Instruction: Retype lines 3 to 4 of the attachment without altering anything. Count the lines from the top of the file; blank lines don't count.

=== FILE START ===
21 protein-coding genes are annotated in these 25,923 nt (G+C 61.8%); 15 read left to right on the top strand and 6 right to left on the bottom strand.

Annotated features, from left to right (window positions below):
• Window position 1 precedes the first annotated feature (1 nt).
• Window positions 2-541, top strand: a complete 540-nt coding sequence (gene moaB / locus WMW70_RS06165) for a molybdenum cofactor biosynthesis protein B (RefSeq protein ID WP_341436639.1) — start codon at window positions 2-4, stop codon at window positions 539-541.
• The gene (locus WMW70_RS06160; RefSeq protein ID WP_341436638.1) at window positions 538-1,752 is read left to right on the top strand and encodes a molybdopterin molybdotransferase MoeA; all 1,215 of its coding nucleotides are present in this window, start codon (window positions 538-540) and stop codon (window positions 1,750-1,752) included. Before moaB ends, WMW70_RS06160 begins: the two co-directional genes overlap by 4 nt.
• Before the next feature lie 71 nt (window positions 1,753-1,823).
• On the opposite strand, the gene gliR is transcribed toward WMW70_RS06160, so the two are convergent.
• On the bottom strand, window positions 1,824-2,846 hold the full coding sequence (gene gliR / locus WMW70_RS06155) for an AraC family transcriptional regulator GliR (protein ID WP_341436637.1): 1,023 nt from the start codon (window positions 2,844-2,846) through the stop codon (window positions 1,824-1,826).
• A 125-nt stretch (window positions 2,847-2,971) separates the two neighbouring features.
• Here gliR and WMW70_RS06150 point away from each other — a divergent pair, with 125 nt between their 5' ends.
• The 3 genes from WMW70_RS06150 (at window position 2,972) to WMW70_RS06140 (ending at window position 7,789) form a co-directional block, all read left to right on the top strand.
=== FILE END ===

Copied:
• Window position 1 precedes the first annotated feature (1 nt).
• Window positions 2-541, top strand: a complete 540-nt coding sequence (gene moaB / locus WMW70_RS06165) for a molybdenum cofactor biosynthesis protein B (RefSeq protein ID WP_341436639.1) — start codon at window positions 2-4, stop codon at window positions 539-541.